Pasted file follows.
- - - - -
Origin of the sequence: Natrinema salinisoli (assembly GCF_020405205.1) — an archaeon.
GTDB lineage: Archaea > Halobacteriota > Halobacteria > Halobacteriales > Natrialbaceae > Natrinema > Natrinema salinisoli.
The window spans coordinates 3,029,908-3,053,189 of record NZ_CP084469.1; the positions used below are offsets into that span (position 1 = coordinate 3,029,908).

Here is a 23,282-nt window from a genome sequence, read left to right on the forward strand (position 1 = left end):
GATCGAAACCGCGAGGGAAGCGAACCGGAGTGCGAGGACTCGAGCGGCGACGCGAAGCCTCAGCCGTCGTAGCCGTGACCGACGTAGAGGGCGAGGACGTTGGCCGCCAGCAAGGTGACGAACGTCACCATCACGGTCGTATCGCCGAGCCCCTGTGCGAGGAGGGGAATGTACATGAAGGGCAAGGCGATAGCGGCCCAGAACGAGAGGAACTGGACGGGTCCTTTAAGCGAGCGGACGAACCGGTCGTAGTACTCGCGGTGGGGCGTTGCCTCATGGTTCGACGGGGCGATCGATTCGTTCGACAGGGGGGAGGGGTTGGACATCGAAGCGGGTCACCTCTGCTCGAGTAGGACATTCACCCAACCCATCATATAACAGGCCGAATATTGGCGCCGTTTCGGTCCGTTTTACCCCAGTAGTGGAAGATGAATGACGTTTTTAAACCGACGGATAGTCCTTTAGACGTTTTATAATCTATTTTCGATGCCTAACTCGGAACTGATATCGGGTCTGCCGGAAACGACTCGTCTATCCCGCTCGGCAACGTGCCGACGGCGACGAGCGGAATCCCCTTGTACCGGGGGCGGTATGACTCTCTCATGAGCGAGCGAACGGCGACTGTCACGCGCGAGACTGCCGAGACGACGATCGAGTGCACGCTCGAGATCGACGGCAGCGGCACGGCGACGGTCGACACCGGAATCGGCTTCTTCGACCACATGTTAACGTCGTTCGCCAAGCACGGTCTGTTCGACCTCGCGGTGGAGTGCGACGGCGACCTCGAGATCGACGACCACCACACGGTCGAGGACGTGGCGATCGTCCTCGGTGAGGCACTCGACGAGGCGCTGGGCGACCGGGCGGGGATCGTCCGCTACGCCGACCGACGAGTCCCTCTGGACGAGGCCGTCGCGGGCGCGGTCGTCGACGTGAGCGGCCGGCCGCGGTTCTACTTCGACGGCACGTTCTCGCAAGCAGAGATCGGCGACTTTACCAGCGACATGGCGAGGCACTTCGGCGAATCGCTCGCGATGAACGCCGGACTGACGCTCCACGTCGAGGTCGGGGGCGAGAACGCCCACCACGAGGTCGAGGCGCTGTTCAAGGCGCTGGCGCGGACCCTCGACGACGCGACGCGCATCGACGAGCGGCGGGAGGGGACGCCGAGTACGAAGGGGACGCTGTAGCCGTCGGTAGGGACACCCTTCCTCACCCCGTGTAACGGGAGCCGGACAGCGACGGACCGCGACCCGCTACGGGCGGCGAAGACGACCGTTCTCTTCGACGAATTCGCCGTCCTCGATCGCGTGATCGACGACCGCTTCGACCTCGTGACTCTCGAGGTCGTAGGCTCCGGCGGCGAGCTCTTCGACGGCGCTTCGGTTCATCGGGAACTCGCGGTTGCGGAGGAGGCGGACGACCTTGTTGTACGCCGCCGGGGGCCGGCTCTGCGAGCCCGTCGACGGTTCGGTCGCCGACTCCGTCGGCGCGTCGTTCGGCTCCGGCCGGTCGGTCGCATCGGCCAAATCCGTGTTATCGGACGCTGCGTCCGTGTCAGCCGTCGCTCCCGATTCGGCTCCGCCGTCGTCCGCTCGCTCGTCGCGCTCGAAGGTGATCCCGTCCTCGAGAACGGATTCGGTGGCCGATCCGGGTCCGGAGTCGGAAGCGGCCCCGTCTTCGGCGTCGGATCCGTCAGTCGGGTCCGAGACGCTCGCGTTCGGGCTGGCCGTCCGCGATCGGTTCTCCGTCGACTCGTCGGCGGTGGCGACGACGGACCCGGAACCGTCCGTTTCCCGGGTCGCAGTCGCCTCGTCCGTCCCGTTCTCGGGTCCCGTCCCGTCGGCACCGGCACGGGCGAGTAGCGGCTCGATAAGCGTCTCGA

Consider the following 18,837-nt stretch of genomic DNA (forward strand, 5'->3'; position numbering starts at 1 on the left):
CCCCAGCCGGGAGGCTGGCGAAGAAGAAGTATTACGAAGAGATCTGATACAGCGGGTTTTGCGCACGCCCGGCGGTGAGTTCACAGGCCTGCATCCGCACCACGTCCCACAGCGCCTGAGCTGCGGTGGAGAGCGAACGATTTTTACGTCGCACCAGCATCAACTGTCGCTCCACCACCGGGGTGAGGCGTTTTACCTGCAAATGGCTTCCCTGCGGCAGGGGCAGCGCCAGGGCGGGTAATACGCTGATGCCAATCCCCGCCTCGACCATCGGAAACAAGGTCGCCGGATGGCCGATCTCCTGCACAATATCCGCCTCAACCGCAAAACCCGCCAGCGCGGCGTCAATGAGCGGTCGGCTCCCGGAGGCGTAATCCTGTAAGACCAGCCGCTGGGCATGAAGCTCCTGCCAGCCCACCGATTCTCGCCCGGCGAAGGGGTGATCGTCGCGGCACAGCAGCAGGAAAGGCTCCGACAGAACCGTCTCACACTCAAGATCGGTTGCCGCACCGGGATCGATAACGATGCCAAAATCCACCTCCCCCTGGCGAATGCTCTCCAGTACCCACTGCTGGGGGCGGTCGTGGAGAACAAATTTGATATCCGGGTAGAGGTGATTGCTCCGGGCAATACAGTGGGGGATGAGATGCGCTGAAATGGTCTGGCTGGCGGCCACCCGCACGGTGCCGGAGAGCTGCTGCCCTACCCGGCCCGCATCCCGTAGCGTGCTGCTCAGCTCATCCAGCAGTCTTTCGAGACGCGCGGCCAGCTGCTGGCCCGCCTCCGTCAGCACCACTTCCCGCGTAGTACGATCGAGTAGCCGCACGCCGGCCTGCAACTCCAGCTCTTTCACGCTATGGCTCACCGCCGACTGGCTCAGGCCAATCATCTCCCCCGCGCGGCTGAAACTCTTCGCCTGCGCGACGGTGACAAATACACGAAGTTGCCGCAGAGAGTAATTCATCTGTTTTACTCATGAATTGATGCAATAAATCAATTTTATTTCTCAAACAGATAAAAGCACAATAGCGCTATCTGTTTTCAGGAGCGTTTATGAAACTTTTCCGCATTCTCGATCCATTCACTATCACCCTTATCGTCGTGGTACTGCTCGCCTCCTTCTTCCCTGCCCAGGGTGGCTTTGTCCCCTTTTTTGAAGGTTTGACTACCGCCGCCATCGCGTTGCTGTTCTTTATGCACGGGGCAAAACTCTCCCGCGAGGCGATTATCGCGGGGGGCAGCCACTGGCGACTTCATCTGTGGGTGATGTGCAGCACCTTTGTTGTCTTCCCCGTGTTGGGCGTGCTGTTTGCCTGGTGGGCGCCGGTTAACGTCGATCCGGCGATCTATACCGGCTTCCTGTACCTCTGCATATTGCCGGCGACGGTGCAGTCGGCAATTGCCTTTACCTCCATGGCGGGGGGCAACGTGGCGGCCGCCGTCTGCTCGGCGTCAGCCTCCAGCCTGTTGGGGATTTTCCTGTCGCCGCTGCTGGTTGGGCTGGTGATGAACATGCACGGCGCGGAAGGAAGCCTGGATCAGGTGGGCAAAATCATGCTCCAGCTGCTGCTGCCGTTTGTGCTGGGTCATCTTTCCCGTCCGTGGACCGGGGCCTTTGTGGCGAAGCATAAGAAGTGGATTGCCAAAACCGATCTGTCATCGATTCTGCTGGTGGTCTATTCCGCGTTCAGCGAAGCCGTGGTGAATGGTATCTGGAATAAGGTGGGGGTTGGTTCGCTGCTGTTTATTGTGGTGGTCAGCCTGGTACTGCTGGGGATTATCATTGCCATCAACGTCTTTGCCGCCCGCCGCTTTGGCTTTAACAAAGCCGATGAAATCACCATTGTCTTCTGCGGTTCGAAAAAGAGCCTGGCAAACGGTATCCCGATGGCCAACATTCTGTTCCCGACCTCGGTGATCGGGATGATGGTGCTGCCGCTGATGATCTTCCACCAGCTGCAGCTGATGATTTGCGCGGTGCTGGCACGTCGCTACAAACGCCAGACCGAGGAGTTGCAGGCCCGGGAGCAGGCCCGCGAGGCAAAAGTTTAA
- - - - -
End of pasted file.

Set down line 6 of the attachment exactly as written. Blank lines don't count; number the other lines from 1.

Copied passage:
Consider the following 18,837-nt stretch of genomic DNA (forward strand, 5'->3'; position numbering starts at 1 on the left):